AMA Plans to Fight ICD-10

The American Medical Association during its semi-annual policy making session has adopted a policy of fighting to stop implementation of the ICD-10 diagnosis and procedure code sets.

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Comments (7)
Interesting that the shift to the new ICD 10 coding scheme is facing opposition from the AMA.The new system of coding offers increased specificity and granularity,thereby providing better diagnostics and targeted treatment of illnesses.Just read an informative whitepaper, ICD 9 to ICD 10 transition on strategies for successful transition to the new coding format @http://bit.ly/rUq4Jz
Posted by Aditya J | Wednesday, November 16 2011 at 8:49AM ET
Sure it may be better with ICD-10, however it is going cause a great deal of problems. The cost is going to be extreme to the medical profession. We coders will have to be retrained and that is going to cost. Are coders going to be ready for the change? I do not think so. Not for the amount of records that have to be completed. There are not enough coders and adding ICD-10 is going only going to increase the amount of coders needed. Professionals need to be well trained years before this ICD-10 implemented. What is the cost going to be to the patient. It is going to take more time away from staff and less patient care. I am talking in regards to physicians offices. Also, billing will slow and organizations will not get paid in a timely manner. I just do not think it is the best time and professionals need to be better prepared. I have only read about when ICD-10 will take place, but rarely see what training is going to take place for all medical professionals.
Posted by Susan G | Wednesday, November 16 2011 at 1:35PM ET
I agree that this AMA decision is misguided and misinformed. First of all there are GEM files on the CMS.GOV web site that offer conversions from ICD9 TO ICD10 and ICD10 to ICD9. So implementation should be automatic if they have well designed software. So there should be no immediate cost at all. If the doctor/coder has a good ICD10 lookup, they will be able to pick the best diagnosis and eventually will be very efficient. The idea that magically, on Oct 1, 2013, everything changes is a sign of ignorance. What the AMA should 'fight' is the EHR which has no direct benefit to patients, is very expensive and does not improve physician efficiency at all, in fact it is a detriment to patient care. Lab tests and x-rays should be accessible by all providers who treat a certain patient, but having volumes of data available is a waste of storage and labor. No doctor is going to read through a patient's history entered somewhere by another doctor. Especially when it is completely disorganized as the EHR is now. None of the systems have a similar GUI/user interface. The information is disorganized. The database has no common organization. The EHR law was poorly thought out and so it poorly implemented.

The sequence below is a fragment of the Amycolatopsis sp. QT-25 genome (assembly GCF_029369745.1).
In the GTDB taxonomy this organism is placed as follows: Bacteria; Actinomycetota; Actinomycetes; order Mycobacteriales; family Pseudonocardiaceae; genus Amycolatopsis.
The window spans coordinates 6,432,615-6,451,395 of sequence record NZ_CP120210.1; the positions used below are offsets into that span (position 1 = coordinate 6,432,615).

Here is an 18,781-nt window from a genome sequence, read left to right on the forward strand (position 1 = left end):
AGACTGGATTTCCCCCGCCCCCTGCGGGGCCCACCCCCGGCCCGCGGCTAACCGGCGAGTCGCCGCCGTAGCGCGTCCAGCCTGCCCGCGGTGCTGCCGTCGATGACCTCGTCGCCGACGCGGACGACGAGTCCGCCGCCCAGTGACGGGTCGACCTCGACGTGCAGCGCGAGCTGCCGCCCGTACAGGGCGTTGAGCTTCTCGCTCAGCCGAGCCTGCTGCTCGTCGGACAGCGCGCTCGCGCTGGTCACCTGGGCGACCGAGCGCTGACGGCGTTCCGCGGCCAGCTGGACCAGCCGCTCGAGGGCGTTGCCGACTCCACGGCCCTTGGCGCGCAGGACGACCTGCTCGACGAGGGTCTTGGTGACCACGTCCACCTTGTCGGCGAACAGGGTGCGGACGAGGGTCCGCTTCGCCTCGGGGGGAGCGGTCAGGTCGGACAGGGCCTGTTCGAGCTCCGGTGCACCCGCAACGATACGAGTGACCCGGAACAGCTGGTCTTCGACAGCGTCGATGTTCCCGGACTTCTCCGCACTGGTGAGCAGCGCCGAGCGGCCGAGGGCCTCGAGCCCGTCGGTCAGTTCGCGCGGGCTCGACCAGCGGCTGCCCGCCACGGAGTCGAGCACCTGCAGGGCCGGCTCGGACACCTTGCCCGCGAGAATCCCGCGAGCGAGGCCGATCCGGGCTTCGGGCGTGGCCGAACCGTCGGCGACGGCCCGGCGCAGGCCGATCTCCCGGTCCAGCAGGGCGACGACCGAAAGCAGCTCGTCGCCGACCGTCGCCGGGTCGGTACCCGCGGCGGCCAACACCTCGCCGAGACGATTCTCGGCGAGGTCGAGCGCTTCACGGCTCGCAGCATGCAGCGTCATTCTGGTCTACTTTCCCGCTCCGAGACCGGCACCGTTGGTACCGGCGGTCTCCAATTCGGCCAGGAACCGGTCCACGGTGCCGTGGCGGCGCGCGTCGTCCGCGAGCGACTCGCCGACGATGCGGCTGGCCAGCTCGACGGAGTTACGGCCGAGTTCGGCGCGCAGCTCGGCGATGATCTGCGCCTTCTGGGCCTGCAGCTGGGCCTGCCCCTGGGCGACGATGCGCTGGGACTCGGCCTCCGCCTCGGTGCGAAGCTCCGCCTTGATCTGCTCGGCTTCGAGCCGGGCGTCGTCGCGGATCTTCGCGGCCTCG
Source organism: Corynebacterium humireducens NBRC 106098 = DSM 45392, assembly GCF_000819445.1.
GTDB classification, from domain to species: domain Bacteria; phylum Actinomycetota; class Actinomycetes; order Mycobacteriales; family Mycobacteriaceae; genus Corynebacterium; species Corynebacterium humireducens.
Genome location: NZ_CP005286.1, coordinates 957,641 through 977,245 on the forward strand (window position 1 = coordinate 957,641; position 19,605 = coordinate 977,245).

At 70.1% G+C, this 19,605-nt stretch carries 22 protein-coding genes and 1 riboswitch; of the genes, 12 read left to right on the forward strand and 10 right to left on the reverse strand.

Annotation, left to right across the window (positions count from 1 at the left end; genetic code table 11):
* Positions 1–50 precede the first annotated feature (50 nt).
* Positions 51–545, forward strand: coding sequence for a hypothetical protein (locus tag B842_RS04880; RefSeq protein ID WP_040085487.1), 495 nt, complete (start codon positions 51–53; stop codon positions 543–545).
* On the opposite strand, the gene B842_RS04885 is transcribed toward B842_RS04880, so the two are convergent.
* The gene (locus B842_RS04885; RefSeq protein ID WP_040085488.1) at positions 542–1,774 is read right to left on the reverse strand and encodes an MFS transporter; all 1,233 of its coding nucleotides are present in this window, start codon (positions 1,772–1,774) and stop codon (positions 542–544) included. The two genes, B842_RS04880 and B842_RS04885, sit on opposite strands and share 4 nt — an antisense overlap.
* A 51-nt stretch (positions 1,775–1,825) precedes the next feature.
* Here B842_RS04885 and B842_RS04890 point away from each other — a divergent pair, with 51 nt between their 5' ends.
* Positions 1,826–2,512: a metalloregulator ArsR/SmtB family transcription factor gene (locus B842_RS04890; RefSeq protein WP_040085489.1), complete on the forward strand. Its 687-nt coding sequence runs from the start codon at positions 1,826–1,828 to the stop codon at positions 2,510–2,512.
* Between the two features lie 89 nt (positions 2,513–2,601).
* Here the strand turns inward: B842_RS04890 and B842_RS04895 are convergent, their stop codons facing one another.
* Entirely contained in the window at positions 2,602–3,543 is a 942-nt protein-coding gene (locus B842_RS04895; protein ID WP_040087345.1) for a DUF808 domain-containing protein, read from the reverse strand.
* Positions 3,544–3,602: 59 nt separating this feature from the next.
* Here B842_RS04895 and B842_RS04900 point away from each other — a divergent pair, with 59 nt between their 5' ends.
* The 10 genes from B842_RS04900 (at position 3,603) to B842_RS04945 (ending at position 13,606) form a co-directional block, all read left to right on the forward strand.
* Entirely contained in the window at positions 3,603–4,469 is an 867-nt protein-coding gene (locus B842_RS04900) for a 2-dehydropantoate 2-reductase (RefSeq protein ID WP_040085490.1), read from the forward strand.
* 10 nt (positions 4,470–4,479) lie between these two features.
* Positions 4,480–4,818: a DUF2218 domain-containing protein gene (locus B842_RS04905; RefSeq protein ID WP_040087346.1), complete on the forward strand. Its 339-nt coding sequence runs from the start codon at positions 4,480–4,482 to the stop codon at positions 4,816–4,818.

Posted by Ken M | Wednesday, November 16 2011 at 1:51PM ET
I would add that the ICD10 codes are free to everyone (unlike the AMA copyrighted CPT codes which continue to be mandated and the EDI specs for claims which cost thousands of dollars.)
Posted by Ken M | Wednesday, November 16 2011 at 2:07PM ET
The ICD10 codes are free to everyone (unlike the AMA copyrighted CPT codes which continue to be mandated and the EDI specs for claims which cost thousands of dollars.)

Regarding the EHR: If a patient sees 4 doctors and only 2 have an EHR, you have partial history information which could be worse than no history information. 2 could say the patient exam is normal while the other 2 had abnormal exams. The EHR law will cause many lawsuits and will be a great benefit to lawyers. See how many lawsuits there are now for privacy violations because of the new law.
Posted by Ken M | Wednesday, November 16 2011 at 2:25PM ET
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